Do you remember in preschool when you would arrive at the park to play and, without hesitation, you would run-up to a group of kids you had never met before and become friends? Do you remember in middle school arriving at the school dance only to stay huddled with the same three friends, or just to watch everyone else in their small huddles? What is the difference between these two scenarios? The subjects in each scenario differ in their exposure to rejection. We’ve all felt rejection in one form or another, and it’s painful. We were not created for rejection. We were created for union. We were created to be accepted by God, but our sin has separated us from Him.

On the cross, Jesus faced the greatest of rejection and separation on our behalf. In His final breaths on the cross, Jesus, recorded in the language he would have spoken in, cries out to the Father, quoting the psalm, “My God, My God, why have you forsaken me?” These words uttered from the cross not only show the utter and complete separation Jesus was enduring, but it is a real picture of what our separation from God looks like apart from Christ. Fear of rejection, or the fear of man, drives many of our actions, behaviors, and decisions. We spend our lives chasing after satisfaction, fulfillment, and acceptance that can only be found in the Father.

“The fear of rejection drives many of our actions, behaviors, and decision. The fear of man can drive us and shape us. We feel it in our relationship with God. We spend our lives chasing after satisfaction and fulfillment that we can only find in God.” – Daniel Savage

What a tragic end; to die still under the weight of separation and rejection from God. Jesus’s tragic end is the end we have earned for ourselves; the total brokenness, death, and loss of everything good. This is what Jesus was tasting on our behalf. But there is hope.

Jesus, through His death, removes our rejection and separation. We see this through the centurion’s reaction and the tearing of the temple veil. The centurion, seeing the results of Christ deaths, comes to the belief that He must be the Son of God. The veil that separated man from the holiest of holies was torn in two; Christ is our veil, and we are able to be drawn near to the Father through Him. The tragic death of Christ allows us, His followers, to be brought near to God.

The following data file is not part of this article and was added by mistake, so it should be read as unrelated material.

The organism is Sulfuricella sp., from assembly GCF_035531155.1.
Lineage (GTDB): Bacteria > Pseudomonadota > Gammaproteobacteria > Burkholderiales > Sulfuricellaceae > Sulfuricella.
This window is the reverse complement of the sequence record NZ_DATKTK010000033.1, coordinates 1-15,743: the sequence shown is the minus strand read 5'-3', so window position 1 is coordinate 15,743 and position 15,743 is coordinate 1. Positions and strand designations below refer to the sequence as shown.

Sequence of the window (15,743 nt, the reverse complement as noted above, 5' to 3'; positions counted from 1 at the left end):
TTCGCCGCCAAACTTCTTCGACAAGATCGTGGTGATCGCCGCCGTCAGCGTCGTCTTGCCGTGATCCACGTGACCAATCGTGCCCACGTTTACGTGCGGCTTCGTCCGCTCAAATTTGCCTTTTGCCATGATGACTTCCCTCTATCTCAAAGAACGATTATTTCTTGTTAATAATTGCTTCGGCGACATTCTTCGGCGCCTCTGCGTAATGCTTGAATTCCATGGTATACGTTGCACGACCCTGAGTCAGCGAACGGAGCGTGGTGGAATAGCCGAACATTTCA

1. The Pain of Rejection (Mark 15:33-34)

    1. Amos 8:9 — During the crucifixion of Christ, the world darkened. 

    2. 2 Corinthians 5:21 — God hates sin. And Jesus had become sin for us. 

  2. The Hopelessness of Rejection (Mark 15:35-37)

  3. The Removal of Rejection (Mark 15:38-39)

    1. You are NEVER forsaken because Jesus was forsaken. God is ALWAYS with you. 

    2. You are NEVER rejected because Jesus was rejected. God ALWAYS accepts you. 

    3. You are NEVER separated because Jesus was separated. God is ALWAYS near. 



  • Have you trusted in Christ for the removal of your sin, shame, and separation from God. 

  • Do you rest your identity in the work of Jesus? Do you believe and know that you are eternally accepted? 

  • How can you resist being satisfied with lesser joys, and instead practice being in the presence of God? 



Even in the midst of a pandemic, in the midst of fear and uncertainty, in the midst of death and suffering, there is hope. Because Christ bore the separation, rejection, and death that we deserved, we are able to be brought into the presence of a Holy God. What grace! We are able to bring our fears, worries, and sufferings to the feet of the cross and know that the Father hears us.


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